Wokingham Art Society
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Sera Knight watercolour demonstration
Winter Townscape, 20 December 2011

Visit her at www.seraknight.co.uk. Contact info@seraknight.co.uk or 01276 856517

Sera had agreed at the last moment to do this demo (the previously booked demonstrator was unwell). What's more she was asked to finish everything in about 70 minutes - it was our last meeting before Christmas and there were nibbles and (non-alcoholic) mulled wine instead of just tea, coffee and biscuits.

She'd found a snowing Westminster Abbey Christmas card for inspiration. Sera claimed it had only taken her about 15 minutes to produce a quite detailed pencil drawing but she had painted a couple of vaguely similar scenes the previous day "to get her hand in". Of course she'll take liberties with the positioning and colouring of the people
She said she started wherever she felt best - no formulae like "background before foreground". Here, since time was short, she decided to go straight onto the dry paper with the figures, in Raw Sienna and French Ultra, spreading the same colours, wet, onto the surrounding areas. But she was almost immediately diverted onto a foreground taxi and a mid-distance bus (a lovely SAA Cadmium red) before touching in more people.

Her paint was always fairly wet, but not as wet as she would have used on a flat board. This made it easy to define a small area with a neutral colour and then immediately add touches of brighter pigment - interesting variations. She carefully left dry paper between different areas (for clear lines and no blurring "cauliflowers").
This approach backfired in the sky, possibly because she forgot to allow for the vertical board. She used several purple brushfulls (a 1" flat), the colour becoming more orange towards the bottom, but when she put extra dark at the top it ran down and left an unwanted patch where the orange had dried too much. "Leave it alone. We'll do something about that later."

For the buildings Sera used the same purple mix, grayed with a complementary yellow. Here the lines where white paper has been left untouched are even more obvious.

Once the paper was more or less all covered (40 of the 70 minutes?) the remainder of the demo was a process of continual adjustment.
Sera had three brushes in her hand: the 1" flat, one small (No8?) and one large (No.14?) rounds. Darks were introduced everywhere, dabs of sky colour made footsteps in the snow, extra texture was dabbed in to give the impression of more people, the umbrella colours were modified, she reversed the sky/buildings contrast by darkening the sky (covering up the earlier problem there and placing the scene a bit later in the day). The brushes never stopped for a moment - except when she took a couple of paces back to see what it looked like (don't you forget to do that, even if you are in a hurry!).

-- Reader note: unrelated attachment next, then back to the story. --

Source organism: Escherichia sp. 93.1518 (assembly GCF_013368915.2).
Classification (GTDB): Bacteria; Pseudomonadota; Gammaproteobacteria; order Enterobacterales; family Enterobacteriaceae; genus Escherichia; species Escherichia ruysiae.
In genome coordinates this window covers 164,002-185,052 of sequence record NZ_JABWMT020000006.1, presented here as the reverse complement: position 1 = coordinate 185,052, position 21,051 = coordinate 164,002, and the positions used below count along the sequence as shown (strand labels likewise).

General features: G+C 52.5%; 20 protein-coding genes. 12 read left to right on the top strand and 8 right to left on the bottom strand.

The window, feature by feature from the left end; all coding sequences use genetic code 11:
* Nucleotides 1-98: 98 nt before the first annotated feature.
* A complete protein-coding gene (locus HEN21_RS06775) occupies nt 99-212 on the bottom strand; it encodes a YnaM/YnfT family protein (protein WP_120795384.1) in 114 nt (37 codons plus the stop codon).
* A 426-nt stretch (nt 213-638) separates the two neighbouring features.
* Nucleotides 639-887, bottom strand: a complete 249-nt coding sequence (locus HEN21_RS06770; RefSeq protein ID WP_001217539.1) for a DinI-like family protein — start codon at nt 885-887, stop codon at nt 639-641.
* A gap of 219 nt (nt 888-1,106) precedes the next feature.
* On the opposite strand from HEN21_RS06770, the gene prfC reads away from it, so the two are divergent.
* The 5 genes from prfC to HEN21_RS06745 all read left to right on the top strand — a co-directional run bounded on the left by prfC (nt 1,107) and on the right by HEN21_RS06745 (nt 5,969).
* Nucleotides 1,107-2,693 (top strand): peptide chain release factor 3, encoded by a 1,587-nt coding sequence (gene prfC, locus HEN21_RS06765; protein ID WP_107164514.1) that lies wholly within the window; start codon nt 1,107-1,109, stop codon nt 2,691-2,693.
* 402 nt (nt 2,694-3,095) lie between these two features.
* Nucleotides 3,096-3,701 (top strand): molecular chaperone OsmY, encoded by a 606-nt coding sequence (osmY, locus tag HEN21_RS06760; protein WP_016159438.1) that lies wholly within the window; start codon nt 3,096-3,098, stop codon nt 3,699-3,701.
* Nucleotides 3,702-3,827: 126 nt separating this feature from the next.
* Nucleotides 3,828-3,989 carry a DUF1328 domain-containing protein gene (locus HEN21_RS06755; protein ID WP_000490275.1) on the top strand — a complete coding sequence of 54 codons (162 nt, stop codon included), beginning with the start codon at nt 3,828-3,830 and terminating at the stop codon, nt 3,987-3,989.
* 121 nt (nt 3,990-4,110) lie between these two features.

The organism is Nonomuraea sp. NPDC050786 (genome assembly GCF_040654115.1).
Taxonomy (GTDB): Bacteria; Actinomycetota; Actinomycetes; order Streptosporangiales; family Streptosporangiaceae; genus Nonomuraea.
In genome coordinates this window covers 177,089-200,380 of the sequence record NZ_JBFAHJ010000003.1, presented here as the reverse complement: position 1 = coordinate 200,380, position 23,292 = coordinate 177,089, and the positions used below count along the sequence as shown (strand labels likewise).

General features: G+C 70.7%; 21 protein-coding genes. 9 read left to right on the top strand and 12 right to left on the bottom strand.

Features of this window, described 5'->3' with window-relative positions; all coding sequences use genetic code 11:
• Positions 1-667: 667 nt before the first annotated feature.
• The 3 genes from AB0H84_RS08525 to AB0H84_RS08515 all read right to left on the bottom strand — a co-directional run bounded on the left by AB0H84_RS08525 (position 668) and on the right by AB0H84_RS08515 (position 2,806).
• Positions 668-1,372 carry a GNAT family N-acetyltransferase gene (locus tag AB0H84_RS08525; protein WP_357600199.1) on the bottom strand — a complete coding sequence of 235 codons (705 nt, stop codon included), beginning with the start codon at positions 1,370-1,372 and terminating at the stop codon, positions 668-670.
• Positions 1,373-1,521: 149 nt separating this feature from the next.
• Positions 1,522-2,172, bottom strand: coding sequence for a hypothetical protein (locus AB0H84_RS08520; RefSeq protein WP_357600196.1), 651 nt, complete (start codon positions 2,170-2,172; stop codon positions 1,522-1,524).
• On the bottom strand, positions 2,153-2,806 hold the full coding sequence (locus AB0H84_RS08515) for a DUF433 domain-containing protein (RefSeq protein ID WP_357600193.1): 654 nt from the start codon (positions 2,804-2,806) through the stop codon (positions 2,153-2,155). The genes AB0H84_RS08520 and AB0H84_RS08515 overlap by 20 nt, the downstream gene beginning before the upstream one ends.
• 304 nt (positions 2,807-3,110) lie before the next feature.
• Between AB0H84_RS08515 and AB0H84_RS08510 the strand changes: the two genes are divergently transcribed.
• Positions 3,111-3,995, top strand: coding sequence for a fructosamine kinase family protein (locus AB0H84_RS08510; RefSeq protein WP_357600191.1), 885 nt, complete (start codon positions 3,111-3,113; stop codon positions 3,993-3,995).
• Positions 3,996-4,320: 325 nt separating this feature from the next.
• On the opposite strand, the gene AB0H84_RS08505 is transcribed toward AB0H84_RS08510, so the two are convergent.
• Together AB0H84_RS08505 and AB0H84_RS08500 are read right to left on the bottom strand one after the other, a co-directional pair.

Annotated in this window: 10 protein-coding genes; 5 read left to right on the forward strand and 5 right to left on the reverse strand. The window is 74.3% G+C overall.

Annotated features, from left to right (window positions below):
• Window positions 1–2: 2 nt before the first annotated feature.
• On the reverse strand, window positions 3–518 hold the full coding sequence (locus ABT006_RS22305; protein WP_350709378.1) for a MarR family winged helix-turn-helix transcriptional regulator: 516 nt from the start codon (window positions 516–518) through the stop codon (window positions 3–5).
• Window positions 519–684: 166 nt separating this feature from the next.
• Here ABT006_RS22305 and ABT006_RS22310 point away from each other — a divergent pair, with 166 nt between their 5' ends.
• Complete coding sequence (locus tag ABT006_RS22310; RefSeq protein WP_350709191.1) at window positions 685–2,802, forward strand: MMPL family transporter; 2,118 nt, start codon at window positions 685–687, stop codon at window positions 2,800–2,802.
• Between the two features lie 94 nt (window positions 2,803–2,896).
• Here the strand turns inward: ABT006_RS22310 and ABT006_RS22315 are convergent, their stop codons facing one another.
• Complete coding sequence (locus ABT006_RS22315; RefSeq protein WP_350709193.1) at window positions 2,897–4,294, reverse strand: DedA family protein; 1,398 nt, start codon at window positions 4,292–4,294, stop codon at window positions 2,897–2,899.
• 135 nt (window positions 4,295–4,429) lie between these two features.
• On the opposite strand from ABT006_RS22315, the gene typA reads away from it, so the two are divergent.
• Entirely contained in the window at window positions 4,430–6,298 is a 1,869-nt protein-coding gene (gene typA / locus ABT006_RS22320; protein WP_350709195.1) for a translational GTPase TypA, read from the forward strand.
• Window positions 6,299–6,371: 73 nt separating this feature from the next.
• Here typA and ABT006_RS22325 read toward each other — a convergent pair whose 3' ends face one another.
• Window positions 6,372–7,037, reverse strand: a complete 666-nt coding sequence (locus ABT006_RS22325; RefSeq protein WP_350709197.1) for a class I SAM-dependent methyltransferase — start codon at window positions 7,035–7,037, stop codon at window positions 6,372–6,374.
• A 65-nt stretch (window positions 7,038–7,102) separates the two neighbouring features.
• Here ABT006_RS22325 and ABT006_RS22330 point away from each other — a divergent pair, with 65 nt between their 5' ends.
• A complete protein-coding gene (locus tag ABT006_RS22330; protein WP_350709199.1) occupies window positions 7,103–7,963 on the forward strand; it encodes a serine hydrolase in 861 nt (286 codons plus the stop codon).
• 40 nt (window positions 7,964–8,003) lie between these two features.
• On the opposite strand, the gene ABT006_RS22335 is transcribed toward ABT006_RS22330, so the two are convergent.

Noticing that the picture lacked depth and that the sky paint was dry ("more or less dry - let's live dangerously") she put a dark glaze over all the background. This meant that she had to go back and reinforce the darks there.
Before this glaze was really dry Sera got out a small toothbrush and some white body colour (gouache) and flicked paint to create the snow flakes. The moisture already on the paper softened these spots but it's an unmentioned skill to know how dry to let it become to get the effect you want.

Touching up continued. One little thing I noticed was how often she put paint down a line and then drew it one way into the rest of the area. She put extra touches of interest into the pavement and the street lights. In fact the brushes were still visiting almost everywhere - the process of rebalancing the whole composition was a never-ending one.

But it did end. In fact Sera decided, with 5 minutes to spare, that there was nothing more she wanted to do until she had had time to look at it properly*. That's the first picture here.



"The Abbey"
Applause and congratulations followed. Sera had given us a most interesting evening. Everyone appreciated how professionally she had dealt with the dual problems of short notice and limited demonstration time.






* A couple of days later Sera said that she'd decided to do just a little more: "re-touching some of the darks and straightening the wonky Abbey wall". Her photo of it is here and presumably her lighting is more realistic - absolute colour memory is not one of my strong points.

It's being used as her 2012 online Christmas card, "Christmas time in London".

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